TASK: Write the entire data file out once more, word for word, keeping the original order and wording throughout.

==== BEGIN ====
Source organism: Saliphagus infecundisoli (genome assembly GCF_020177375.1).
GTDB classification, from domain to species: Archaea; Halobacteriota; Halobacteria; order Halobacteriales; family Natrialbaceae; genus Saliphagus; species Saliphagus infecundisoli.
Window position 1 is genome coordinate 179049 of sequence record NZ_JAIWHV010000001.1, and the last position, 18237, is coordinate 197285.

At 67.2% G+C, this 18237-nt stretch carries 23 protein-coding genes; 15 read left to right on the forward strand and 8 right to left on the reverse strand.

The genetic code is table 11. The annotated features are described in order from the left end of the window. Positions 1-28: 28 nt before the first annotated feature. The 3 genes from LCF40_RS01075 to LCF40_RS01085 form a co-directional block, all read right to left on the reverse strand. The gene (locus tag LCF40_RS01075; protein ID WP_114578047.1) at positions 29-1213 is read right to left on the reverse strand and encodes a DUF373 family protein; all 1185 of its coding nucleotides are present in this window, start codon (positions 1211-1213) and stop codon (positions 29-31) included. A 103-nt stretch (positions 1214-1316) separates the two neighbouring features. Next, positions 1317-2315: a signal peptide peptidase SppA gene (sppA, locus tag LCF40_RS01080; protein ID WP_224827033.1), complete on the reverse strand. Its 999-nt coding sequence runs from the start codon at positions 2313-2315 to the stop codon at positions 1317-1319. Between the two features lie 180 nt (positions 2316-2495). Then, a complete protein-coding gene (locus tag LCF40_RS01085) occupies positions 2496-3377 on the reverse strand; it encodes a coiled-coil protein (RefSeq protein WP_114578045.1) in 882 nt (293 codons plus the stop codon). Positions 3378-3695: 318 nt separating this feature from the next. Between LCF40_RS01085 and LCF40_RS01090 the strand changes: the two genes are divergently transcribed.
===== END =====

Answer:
Source organism: Saliphagus infecundisoli (genome assembly GCF_020177375.1).
GTDB classification, from domain to species: Archaea; Halobacteriota; Halobacteria; order Halobacteriales; family Natrialbaceae; genus Saliphagus; species Saliphagus infecundisoli.
Window position 1 is genome coordinate 179049 of sequence record NZ_JAIWHV010000001.1, and the last position, 18237, is coordinate 197285.

At 67.2% G+C, this 18237-nt stretch carries 23 protein-coding genes; 15 read left to right on the forward strand and 8 right to left on the reverse strand.

The genetic code is table 11. The annotated features are described in order from the left end of the window. Positions 1-28: 28 nt before the first annotated feature. The 3 genes from LCF40_RS01075 to LCF40_RS01085 form a co-directional block, all read right to left on the reverse strand. The gene (locus tag LCF40_RS01075; protein ID WP_114578047.1) at positions 29-1213 is read right to left on the reverse strand and encodes a DUF373 family protein; all 1185 of its coding nucleotides are present in this window, start codon (positions 1211-1213) and stop codon (positions 29-31) included. A 103-nt stretch (positions 1214-1316) separates the two neighbouring features. Next, positions 1317-2315: a signal peptide peptidase SppA gene (sppA, locus tag LCF40_RS01080; protein ID WP_224827033.1), complete on the reverse strand. Its 999-nt coding sequence runs from the start codon at positions 2313-2315 to the stop codon at positions 1317-1319. Between the two features lie 180 nt (positions 2316-2495). Then, a complete protein-coding gene (locus tag LCF40_RS01085) occupies positions 2496-3377 on the reverse strand; it encodes a coiled-coil protein (RefSeq protein WP_114578045.1) in 882 nt (293 codons plus the stop codon). Positions 3378-3695: 318 nt separating this feature from the next. Between LCF40_RS01085 and LCF40_RS01090 the strand changes: the two genes are divergently transcribed.